WASHINGTON – The United States and North Korea pledged Friday to cooperate with each other to combat international terrorism, removing a major obstacle in bilateral ties and paving the way for Washington to remove sanctions against Pyongyang.
In a joint statement released by the State Department, the two nations said they share the understanding following three rounds of talks this year on the issue.
“The two sides underscored their commitment to support the international legal regime combating international terrorism and to cooperate with each other in taking effective measures to fight against terrorism,” the statement said.
The agreement came three days prior to a landmark visit to Washington by North Korean special envoy Cho Myong Nok, the first vice chairman of North Korea’s National Defense Commission and the nation’s No. 3 leader.
Cho, who will travel to the U.S. as a special envoy of North Korean leader Kim Jong Il, will meet President Bill Clinton, Secretary of State Madeleine Albright and Defense Secretary William Cohen in Washington.
According to the statement, the U.S. government indicated that it will remove North Korea from the list of states Washington claims back terrorism, if Pyongyang complies with U.S.-set requirements.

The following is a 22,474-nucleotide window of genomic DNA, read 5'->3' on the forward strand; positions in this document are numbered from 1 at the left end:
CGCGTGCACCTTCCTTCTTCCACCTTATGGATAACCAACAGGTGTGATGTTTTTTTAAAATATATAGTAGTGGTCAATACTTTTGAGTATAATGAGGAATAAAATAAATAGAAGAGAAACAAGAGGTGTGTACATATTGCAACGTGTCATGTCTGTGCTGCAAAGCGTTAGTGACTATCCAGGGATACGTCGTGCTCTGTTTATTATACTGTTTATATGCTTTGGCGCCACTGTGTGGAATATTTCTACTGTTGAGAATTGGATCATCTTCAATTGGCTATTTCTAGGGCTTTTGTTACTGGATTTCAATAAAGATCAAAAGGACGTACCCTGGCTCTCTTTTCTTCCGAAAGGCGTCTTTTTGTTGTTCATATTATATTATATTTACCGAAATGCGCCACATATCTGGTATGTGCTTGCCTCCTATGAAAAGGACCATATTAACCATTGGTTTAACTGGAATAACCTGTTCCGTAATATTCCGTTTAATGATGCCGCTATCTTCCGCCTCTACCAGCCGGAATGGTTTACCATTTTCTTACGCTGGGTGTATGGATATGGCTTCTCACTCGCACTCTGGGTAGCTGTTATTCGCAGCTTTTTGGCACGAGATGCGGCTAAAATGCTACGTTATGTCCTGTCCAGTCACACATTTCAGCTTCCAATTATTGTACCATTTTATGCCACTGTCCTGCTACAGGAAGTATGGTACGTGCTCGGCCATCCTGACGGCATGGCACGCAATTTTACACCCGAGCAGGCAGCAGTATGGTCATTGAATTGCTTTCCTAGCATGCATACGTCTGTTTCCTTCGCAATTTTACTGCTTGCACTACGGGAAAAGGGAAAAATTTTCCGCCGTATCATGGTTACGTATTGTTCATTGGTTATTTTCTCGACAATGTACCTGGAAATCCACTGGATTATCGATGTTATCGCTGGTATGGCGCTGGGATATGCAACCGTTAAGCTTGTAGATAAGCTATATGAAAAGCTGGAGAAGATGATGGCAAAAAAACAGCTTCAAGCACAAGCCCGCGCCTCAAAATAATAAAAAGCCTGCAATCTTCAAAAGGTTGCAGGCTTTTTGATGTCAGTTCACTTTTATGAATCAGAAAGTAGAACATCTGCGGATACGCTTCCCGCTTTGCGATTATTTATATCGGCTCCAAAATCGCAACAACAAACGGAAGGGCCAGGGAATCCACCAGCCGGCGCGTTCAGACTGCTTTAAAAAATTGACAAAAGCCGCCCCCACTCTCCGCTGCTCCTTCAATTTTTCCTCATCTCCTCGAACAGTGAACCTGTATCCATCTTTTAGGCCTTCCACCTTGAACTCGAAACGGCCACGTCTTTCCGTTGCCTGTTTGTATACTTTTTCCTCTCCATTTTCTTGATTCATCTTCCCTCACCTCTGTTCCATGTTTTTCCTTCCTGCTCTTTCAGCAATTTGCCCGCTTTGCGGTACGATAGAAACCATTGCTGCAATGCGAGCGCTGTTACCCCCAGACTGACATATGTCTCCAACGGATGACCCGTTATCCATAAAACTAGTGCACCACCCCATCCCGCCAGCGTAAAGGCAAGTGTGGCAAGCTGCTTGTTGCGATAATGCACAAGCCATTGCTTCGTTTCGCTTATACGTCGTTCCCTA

“As the DPRK (North Korea) satisfactorily addresses the requirements of U.S. law, the U.S. will work in cooperation with the DPRK with the aim of removing the DPRK from the list of state sponsors of terrorism,” the statement said.
The U.S. has named North Korea, Cuba, Iran, Iraq, Libya, Sudan and Syria as state sponsors of terrorism.
Outlining the scope of antiterrorism measures committed to by the two nations, the statement said the list includes “not providing material support or resources, including safe haven, to terrorists and terrorist groups, bringing terrorists to justice, and fighting terrorist acts against the safety of civil aviation and maritime navigation.”
While the statement avoids giving specific examples of “safe haven,” U.S. officials have said Washington has demanded that North Korea expels a group of Japanese radicals who hijacked a Japanese airliner to North Korea in 1970 and have since been given refuge in there.
The U.S. has also demanded that North Korea gives a satisfactory account of Japanese allegations that a dozen or so Japanese nationals were abducted by North Korean agents to North Korea in the late 1970s and early 1980s.
North Korea has “affirmed that, as a matter of official policy and as its government has stated previously, it opposes all forms of terrorism against any country or individual,” the joint statement said.
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